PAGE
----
Attack combination practice trains the neophyte in the essential process of combatively logical combining of moves. The inexperienced and unskilled will tend to resort to flailing about, rather than to driving into their enemy with a formidable barrage of techniques. Practice of basic blows alone is of course also essential and must never be neglected. However, their individual mastery is no guarantee that under combat conditions the trainee will somehow “spontaneously” lace those blows together in tactically sound sequences. He must have training in how those sequences are constructed and applied.

Western boxers have always recognized the importance of hard, serious drill in combinations. Their shadow boxing (regarded by the late heavyweight world champion Jack Dempsey as being the most important and valuable part of the boxer’s training, aside from getting into the ring and boxing!) is the sporting equivalent of combat attack combinations. Boxers, of course, use clenched fist punching sequences only; the combat student must use everything relevant to dispatching a deadly enemy. And the combat student should learn to treat those combinations just as a boxer treats his shadow boxing combinations: with deadly seriousness. In the ring, the boxer’s mastered sequences enable him to explode against his opponent. In the street or wherever, the combative student’s combinations enable him to devastate a potential killer before that killer can bring his own intended onslaught into full play against the student.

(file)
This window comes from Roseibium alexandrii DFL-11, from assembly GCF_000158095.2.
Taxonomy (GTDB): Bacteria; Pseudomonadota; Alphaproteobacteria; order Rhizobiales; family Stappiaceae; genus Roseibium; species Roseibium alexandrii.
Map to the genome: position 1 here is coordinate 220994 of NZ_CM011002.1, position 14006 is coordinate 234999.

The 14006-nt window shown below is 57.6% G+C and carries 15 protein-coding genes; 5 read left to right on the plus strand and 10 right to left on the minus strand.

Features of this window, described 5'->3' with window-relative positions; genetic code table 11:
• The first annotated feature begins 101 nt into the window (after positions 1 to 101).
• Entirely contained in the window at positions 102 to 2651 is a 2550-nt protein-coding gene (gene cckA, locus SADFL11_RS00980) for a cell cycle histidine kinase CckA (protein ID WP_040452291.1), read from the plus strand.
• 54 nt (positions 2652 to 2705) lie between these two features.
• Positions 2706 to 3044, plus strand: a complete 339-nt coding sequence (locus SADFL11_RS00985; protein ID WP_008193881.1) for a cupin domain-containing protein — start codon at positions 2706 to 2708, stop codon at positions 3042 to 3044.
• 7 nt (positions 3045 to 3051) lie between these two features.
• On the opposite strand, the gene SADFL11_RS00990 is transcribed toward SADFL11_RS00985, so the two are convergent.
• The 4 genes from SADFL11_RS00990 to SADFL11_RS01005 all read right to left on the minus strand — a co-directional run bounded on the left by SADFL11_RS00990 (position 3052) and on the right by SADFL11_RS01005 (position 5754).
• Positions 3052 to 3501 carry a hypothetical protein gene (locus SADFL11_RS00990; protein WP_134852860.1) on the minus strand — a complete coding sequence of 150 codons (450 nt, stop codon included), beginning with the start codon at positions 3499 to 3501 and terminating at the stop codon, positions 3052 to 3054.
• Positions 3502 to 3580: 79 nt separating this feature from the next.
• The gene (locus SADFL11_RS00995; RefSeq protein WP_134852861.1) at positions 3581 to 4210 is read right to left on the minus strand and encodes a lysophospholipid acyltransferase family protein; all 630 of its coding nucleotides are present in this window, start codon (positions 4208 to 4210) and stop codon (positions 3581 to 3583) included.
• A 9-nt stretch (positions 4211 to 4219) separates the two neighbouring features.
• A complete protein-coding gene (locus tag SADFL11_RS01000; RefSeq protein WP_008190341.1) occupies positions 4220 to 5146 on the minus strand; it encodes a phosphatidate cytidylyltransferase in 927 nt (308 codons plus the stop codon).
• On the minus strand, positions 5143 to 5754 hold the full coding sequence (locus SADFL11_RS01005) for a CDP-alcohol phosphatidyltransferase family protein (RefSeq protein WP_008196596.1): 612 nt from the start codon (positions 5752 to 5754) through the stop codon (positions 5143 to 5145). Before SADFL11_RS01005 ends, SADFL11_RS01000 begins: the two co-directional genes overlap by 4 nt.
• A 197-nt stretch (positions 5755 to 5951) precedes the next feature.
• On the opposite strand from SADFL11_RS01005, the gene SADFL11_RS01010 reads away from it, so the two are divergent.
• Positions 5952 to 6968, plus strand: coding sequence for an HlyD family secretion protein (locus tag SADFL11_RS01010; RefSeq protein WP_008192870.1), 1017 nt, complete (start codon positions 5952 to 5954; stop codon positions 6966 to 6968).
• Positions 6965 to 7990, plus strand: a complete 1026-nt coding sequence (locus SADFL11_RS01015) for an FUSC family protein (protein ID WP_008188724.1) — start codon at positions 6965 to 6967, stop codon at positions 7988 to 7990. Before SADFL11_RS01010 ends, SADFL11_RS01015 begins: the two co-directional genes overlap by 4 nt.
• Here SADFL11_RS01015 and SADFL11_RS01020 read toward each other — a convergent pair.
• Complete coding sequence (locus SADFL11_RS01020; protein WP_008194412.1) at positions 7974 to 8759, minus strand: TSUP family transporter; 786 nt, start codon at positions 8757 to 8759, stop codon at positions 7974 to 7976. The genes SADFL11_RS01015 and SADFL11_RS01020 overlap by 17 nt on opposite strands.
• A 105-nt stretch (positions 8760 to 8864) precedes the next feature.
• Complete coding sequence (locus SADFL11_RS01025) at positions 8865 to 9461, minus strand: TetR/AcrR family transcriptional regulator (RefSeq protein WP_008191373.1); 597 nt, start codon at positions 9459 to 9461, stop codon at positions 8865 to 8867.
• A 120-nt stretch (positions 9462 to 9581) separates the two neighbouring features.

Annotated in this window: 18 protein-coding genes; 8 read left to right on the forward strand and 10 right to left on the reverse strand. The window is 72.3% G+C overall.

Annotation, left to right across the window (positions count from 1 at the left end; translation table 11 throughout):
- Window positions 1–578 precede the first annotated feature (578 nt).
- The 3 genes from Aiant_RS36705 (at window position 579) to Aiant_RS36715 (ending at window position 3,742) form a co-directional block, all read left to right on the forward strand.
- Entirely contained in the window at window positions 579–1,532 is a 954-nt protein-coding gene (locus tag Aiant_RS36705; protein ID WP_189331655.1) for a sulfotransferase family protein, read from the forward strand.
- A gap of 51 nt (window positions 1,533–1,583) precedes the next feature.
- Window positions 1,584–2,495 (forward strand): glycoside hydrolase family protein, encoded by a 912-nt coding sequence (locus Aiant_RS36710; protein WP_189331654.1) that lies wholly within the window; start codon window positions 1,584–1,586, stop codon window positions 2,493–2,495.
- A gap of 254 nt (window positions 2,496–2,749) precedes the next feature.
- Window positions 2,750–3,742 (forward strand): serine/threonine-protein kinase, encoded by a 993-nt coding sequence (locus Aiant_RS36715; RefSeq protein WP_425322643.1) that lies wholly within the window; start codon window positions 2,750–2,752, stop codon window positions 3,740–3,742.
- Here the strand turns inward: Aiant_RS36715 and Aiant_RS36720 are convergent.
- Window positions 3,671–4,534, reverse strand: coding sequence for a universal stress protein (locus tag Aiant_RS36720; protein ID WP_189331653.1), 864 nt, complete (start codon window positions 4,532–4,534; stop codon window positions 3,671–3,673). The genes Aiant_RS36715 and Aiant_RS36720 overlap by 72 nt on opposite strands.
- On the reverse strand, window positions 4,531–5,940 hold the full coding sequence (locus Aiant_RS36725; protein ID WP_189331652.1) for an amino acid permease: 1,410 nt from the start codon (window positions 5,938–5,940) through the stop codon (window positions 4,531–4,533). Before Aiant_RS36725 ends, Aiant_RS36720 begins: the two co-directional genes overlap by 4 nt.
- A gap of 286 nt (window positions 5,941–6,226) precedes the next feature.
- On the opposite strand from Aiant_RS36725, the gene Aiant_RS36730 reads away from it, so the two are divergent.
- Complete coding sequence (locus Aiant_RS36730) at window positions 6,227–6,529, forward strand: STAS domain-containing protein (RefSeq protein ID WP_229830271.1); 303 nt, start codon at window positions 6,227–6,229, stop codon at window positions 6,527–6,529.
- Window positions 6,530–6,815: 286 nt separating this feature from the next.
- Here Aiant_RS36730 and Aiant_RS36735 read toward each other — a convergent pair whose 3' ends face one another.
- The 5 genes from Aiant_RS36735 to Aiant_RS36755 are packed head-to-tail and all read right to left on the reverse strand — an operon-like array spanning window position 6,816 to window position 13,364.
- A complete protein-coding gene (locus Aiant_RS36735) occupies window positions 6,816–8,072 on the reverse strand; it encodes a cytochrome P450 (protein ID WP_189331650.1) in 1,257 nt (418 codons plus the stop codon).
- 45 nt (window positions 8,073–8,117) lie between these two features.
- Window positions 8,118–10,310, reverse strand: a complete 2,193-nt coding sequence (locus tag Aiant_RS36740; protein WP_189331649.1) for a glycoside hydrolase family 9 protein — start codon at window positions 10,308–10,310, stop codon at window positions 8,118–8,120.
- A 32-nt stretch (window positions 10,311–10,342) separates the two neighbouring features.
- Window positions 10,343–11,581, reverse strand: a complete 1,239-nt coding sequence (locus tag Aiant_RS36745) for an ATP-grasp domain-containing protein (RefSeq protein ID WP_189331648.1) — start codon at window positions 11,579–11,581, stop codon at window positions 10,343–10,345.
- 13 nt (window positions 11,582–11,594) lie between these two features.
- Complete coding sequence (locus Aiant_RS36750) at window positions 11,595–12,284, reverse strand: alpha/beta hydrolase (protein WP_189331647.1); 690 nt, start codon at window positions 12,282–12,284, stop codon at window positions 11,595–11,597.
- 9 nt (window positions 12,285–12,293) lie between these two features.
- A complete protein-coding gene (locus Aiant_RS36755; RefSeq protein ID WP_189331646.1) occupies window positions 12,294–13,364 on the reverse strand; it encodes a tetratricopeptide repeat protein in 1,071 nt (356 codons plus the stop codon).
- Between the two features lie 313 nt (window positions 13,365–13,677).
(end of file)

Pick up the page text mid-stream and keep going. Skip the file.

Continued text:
Attack combinations also teach the student miscellaneous blows, and other hand-to-hand skills. While, for example, American Combato teaches 16 Basic Blows, the System contains a total of more than 50 blows. These minor actions, along with throws and neck breaks, etc. are laced into the attack combinations, just as many are laced into our counterattacks (i.e. “self-defense” techniques).